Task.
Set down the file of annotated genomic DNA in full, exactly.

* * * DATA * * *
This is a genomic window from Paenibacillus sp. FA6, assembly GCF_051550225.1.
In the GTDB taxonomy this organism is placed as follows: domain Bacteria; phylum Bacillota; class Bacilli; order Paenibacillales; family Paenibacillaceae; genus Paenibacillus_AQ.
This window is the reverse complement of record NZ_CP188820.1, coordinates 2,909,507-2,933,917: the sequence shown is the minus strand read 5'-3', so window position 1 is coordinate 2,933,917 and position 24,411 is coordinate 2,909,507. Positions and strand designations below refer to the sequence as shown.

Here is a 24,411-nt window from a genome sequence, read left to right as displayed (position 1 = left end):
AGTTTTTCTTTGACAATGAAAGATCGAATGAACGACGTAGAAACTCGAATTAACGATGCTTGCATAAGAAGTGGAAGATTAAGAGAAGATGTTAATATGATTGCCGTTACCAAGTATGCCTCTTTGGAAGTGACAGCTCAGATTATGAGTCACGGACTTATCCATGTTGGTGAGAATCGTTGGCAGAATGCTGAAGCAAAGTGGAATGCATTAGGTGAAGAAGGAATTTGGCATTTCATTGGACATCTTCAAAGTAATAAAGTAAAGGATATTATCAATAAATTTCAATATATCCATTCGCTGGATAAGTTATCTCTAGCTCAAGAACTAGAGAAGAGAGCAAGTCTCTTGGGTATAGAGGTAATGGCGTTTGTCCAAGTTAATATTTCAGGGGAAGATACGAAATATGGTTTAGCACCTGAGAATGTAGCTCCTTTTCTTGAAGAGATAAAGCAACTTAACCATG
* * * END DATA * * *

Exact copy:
This is a genomic window from Paenibacillus sp. FA6, assembly GCF_051550225.1.
In the GTDB taxonomy this organism is placed as follows: domain Bacteria; phylum Bacillota; class Bacilli; order Paenibacillales; family Paenibacillaceae; genus Paenibacillus_AQ.
This window is the reverse complement of record NZ_CP188820.1, coordinates 2,909,507-2,933,917: the sequence shown is the minus strand read 5'-3', so window position 1 is coordinate 2,933,917 and position 24,411 is coordinate 2,909,507. Positions and strand designations below refer to the sequence as shown.

Here is a 24,411-nt window from a genome sequence, read left to right as displayed (position 1 = left end):
AGTTTTTCTTTGACAATGAAAGATCGAATGAACGACGTAGAAACTCGAATTAACGATGCTTGCATAAGAAGTGGAAGATTAAGAGAAGATGTTAATATGATTGCCGTTACCAAGTATGCCTCTTTGGAAGTGACAGCTCAGATTATGAGTCACGGACTTATCCATGTTGGTGAGAATCGTTGGCAGAATGCTGAAGCAAAGTGGAATGCATTAGGTGAAGAAGGAATTTGGCATTTCATTGGACATCTTCAAAGTAATAAAGTAAAGGATATTATCAATAAATTTCAATATATCCATTCGCTGGATAAGTTATCTCTAGCTCAAGAACTAGAGAAGAGAGCAAGTCTCTTGGGTATAGAGGTAATGGCGTTTGTCCAAGTTAATATTTCAGGGGAAGATACGAAATATGGTTTAGCACCTGAGAATGTAGCTCCTTTTCTTGAAGAGATAAAGCAACTTAACCATG